You might also be able to “reinstate” your loan by making a lump sum payment to the creditor to get your car back after a repossession attempt. If there’s no other way around it, you can even offer to surrender your car voluntarily.
It might be considered a gesture of goodwill towards the lender, and you might be able to get a part of the leftover debt written off. It reduces the cost of having your car repossessed for the agency, so it’s something worth considering if you can’t pay.
You can sell your car to repay the loan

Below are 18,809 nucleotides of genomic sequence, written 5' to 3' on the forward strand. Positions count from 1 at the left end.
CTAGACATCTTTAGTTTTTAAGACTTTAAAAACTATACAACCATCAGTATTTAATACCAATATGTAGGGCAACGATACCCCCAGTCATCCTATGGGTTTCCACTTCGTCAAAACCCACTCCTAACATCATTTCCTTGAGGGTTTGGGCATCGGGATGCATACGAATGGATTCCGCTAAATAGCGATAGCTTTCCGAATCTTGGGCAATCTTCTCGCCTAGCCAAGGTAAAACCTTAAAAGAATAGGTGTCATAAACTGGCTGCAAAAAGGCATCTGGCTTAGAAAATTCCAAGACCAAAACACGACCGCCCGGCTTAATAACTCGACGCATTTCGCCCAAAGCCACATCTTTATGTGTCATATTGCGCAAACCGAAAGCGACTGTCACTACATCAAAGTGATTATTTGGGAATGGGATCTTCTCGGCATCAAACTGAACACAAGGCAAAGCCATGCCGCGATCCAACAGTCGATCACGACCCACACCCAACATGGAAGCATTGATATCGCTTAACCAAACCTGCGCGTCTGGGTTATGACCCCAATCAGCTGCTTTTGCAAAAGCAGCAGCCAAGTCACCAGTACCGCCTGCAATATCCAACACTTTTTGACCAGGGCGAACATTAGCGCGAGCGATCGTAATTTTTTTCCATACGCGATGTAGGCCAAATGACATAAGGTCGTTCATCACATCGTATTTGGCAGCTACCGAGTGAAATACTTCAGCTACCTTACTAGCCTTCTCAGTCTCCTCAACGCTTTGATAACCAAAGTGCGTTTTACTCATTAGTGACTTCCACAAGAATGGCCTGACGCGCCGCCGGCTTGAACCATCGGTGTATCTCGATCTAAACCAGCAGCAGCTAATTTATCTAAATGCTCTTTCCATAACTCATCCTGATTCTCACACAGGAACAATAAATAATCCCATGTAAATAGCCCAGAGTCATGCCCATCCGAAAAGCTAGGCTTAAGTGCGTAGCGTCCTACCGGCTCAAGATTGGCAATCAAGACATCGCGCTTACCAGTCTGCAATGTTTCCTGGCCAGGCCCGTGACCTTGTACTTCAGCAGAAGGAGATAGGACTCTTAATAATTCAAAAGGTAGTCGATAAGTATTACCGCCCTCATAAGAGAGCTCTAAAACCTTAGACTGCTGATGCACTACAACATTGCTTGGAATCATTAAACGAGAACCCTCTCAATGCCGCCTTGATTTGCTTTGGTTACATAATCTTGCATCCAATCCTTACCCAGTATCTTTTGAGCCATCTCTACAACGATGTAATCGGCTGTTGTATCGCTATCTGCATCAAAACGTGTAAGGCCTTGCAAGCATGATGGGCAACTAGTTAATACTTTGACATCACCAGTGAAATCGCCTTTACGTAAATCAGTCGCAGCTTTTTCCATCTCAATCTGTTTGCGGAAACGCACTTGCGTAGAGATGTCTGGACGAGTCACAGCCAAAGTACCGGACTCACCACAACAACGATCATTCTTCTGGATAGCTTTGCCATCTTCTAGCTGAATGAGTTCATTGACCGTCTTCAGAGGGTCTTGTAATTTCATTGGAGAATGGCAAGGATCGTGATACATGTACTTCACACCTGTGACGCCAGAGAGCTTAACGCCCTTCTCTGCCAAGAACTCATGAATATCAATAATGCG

As a last resort, you might also consider selling your car and using the funds to repay most of the car loan debt. Of course, you can’t do this by yourself without consulting the creditor first. If they agree to let you sell the car, you can find a private buyer willing to pay for the genuine value of the car.
When creditors sell their repossessed vehicles, they mostly turn to public auctions where they only receive a portion of the car’s true value. They do this to save up some time and get fast cash to compensate for the loss of approving your loan.
So, not only will you save them some time by selling the car yourself, but you might also end up having lower leftover debt. If the creditor sold the car via an auction, chances are that you’d be left with a much higher leftover loan balance.